Southend's iconic pier could have to close in five years after a shock survey revealed structural concerns – and £2million is needed to save it.

The report has been produced for Southend Council by engineers Hemsley Orrell Partnership, which carried out a full survey of the milelong landmark earlier this year.

Although it concludes the pier is “in most part in fair to good condition”, it warns worn-out parts of the structure mean the railway could have to close in just two years.

And without significant investment, engineers says the whole pier would need to be shut to the public in five years time.

They say £500,000 is needed to immediately tackle high-priority repairs, while £2million is needed overall to replace beams and timber and tackle the pier’s general infrastucture.

The council has confirmed it will carry out the repairs – but plans to build an amphitheatre, with seating for 100 people on the pierhead, have been put on hold after the report bombshell.

Councillors have also not ruled out privatising parts of the landmark to help finance ongoing costs.

Peggy Dowie, who has worked at the pier museum for 25 years, said: “I hope the council can commit to getting the pier and the museum back in shape.

“It could go for lottery money to do this, for example.

“But I don’t think privatisation is the way forward. The pier belongs to the people and it should stay that way.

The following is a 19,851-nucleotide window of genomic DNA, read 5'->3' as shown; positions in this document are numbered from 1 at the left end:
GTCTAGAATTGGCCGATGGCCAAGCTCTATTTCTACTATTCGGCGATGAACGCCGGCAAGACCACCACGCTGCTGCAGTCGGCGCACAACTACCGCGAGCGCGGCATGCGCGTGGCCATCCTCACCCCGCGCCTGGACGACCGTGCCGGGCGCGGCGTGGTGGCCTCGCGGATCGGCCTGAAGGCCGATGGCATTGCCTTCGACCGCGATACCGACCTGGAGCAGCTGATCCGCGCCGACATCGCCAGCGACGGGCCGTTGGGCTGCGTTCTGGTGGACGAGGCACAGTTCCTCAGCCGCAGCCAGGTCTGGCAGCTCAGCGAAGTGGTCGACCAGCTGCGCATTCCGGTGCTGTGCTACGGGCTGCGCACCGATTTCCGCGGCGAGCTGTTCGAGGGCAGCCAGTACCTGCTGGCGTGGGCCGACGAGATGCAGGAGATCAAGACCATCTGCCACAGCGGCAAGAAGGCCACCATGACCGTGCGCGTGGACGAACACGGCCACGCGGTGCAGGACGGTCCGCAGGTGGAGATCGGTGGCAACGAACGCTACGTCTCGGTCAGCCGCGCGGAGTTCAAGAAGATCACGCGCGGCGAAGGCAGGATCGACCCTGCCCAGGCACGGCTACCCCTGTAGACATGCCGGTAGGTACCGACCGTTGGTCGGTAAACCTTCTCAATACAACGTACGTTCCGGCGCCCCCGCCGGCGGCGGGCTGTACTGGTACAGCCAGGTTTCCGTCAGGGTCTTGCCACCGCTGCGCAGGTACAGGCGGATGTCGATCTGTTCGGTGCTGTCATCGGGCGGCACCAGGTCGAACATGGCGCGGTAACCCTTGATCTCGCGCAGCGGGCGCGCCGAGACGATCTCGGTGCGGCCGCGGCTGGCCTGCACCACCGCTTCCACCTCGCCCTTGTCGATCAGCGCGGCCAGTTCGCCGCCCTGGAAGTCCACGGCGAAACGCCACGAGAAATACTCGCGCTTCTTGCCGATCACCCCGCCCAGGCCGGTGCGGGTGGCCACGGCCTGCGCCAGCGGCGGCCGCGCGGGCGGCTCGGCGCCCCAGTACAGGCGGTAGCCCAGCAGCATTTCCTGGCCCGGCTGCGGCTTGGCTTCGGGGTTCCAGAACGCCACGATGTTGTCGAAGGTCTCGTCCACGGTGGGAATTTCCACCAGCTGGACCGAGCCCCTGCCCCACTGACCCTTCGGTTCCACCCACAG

I wouldn’t want a landmark falling into private hands.”

Billy Ball, who took over the running of Clacton Pier five years ago, warned it could be difficult to privatise the Southend landmark as there is not that much space for attractions.

He said: “Southend is tricky because there’s very little space you can use to monetise it.

“I think there needs to be Government funding put in place for all piers in the country to protect their heritage.

“I don’t think a private operator would solve Southend Pier’s issues.”

The report highlighted the pier’s structure moves when trains roll up and down it, and has recommended checks are made on timber and looseness in the track.

Earlier this year, the Echo revealed the council was running the pier at a deficit of more than £1million a year due to the huge costs involved with maintenance.



Southend Council - we will carry out the repairs

Senior councillors have said they will work on bringing Southend Pier back to its former glory in the wake of a damning report into its condition.

The Independent, Lib Dem, and Labour administration has put in a planning application to carry out “high priority” works identified in the report by engineers Hemsley Orrell Partnership.

Those repairs are expected to cost in the region of £500,000, and it means the authority will have to hold fire on building a long-awaited amphitheatre on the pierhead while the repairs are carried out.

The authority has also said it won’t rule out privatising parts of the pier as maintenance costs build up, and revealed the muchneeded works will be done in 2015.

Graham Longley, deputy leader of the council and councillor responsible for tourism, said: “The council remains committed to maintaining the operations of the pier and works will be programmed so as not to impact upon public access. We have accepted the structural recommendations set out in the report.